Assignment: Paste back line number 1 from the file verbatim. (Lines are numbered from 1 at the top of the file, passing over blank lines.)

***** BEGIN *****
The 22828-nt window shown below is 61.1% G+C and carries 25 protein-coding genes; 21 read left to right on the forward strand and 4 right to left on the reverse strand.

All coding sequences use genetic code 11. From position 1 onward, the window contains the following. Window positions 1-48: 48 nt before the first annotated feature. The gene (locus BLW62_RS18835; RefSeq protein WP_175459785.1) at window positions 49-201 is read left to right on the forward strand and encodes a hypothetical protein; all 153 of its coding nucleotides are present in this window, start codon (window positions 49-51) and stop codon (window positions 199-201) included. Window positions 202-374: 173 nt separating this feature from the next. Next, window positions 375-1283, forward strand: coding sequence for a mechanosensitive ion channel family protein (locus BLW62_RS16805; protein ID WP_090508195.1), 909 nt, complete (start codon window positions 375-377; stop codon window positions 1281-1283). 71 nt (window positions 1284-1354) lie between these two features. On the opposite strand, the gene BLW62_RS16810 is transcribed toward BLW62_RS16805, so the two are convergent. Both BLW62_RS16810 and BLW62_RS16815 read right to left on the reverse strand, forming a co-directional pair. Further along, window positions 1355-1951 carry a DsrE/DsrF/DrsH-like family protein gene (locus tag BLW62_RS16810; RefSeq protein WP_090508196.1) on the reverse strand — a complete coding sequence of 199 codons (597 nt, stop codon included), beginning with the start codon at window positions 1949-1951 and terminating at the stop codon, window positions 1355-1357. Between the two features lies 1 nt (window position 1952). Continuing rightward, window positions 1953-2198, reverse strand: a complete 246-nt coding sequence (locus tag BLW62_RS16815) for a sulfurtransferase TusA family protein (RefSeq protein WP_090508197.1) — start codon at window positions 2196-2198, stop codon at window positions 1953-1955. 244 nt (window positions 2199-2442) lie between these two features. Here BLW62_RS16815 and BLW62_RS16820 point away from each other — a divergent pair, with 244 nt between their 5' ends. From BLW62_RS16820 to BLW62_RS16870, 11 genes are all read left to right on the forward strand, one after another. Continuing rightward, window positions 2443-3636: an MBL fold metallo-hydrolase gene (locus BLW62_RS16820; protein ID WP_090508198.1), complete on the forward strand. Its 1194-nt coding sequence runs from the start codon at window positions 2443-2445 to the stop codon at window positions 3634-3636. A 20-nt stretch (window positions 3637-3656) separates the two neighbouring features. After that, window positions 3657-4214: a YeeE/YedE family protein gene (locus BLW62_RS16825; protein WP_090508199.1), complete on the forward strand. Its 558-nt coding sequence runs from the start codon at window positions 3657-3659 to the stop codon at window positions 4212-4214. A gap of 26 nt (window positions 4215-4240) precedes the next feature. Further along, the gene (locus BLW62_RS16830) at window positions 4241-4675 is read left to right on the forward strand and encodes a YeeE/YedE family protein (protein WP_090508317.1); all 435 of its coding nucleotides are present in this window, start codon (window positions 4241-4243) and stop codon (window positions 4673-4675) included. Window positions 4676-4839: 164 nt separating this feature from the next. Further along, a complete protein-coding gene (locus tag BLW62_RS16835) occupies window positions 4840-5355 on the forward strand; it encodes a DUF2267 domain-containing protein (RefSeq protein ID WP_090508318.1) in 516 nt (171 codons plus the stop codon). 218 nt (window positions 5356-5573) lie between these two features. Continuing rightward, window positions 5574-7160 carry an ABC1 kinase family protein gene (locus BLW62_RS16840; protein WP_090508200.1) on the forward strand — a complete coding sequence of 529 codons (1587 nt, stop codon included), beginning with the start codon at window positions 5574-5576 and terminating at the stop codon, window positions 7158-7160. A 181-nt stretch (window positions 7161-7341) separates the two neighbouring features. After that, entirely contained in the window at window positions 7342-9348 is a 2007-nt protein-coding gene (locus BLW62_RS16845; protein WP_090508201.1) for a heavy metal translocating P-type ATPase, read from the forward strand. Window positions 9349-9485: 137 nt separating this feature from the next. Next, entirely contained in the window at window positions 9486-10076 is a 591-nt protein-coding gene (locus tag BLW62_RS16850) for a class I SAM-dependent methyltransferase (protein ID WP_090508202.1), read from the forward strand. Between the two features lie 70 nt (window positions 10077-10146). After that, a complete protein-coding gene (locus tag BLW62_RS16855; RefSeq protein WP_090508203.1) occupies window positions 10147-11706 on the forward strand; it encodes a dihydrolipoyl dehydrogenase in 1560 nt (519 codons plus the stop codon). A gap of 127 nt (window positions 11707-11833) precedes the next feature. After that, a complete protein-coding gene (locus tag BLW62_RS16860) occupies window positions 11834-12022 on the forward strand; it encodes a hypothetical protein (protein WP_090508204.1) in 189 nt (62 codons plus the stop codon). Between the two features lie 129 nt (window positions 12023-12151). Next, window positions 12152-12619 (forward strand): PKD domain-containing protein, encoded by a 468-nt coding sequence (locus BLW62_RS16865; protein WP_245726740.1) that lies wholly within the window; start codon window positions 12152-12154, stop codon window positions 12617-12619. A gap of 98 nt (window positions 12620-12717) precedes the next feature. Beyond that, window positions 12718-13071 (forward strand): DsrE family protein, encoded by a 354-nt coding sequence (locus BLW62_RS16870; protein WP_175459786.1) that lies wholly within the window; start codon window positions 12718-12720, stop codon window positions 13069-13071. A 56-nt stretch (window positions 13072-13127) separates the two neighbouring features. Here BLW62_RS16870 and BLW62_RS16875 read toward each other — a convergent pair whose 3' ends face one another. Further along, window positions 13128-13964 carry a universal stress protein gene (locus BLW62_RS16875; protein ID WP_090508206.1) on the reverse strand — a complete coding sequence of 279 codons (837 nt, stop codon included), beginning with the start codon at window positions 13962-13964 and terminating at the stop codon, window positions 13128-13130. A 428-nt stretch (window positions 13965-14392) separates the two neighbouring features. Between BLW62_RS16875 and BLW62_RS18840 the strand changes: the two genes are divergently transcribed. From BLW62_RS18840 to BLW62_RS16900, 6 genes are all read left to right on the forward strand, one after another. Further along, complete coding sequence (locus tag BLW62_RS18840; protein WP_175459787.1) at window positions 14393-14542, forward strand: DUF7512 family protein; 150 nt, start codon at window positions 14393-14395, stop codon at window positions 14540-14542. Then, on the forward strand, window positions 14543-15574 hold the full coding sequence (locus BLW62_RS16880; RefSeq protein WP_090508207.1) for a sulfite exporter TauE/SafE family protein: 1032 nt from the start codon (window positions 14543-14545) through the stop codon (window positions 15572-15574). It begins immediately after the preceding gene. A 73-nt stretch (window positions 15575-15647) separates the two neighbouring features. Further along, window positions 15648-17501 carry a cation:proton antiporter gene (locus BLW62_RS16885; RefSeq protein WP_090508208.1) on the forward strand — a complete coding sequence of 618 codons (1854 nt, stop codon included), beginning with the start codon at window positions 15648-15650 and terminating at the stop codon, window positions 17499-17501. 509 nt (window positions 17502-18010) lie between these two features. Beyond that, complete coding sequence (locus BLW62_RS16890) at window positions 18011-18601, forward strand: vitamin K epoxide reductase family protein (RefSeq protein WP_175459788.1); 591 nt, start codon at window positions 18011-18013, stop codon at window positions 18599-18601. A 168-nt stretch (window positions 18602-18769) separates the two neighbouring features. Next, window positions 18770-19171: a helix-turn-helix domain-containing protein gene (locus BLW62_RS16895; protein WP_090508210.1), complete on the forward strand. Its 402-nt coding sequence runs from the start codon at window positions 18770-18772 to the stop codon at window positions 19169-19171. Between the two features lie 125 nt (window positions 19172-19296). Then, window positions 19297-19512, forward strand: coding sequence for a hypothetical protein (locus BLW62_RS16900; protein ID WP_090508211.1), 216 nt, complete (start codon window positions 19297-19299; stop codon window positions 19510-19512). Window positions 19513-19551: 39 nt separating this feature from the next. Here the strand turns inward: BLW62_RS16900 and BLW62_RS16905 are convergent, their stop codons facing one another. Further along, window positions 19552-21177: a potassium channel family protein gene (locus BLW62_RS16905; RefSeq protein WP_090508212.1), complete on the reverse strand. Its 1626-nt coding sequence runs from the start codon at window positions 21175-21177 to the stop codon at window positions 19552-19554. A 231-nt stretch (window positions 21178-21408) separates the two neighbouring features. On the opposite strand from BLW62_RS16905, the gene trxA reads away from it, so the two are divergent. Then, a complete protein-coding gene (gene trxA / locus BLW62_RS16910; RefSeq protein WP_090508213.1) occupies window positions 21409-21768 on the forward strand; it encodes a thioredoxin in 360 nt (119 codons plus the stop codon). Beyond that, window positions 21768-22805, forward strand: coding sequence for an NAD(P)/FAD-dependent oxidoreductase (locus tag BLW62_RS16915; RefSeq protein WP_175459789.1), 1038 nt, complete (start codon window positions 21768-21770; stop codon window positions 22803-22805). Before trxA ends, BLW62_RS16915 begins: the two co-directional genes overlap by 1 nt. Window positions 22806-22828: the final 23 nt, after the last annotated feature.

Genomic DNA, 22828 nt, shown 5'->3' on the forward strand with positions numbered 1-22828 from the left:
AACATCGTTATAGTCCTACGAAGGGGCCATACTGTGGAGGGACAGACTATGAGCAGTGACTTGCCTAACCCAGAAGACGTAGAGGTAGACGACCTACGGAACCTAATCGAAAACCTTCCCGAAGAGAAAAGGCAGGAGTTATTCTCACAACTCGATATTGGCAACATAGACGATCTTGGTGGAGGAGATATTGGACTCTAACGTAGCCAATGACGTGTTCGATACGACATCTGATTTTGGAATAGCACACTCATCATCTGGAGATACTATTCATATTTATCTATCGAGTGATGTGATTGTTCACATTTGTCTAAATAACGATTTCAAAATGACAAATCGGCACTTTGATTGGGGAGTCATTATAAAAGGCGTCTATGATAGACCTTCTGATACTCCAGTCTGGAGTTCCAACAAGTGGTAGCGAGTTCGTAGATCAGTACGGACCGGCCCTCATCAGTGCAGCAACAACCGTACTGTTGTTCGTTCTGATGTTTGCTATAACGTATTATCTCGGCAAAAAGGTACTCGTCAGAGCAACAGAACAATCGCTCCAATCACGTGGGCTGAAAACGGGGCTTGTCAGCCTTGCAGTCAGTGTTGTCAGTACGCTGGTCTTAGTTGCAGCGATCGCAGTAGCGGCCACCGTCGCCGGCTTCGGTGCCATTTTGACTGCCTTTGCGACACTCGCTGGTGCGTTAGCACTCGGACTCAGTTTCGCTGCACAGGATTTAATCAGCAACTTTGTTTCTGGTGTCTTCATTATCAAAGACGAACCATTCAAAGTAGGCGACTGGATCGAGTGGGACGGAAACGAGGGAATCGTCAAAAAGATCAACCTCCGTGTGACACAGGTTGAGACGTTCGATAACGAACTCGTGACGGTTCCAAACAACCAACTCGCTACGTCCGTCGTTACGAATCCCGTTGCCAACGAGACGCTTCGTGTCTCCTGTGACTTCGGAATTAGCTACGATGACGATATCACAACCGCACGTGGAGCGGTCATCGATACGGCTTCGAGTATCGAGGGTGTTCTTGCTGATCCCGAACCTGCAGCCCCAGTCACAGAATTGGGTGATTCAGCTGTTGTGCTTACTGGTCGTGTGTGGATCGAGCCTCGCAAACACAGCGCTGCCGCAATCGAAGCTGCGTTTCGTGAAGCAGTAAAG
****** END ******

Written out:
The 22828-nt window shown below is 61.1% G+C and carries 25 protein-coding genes; 21 read left to right on the forward strand and 4 right to left on the reverse strand.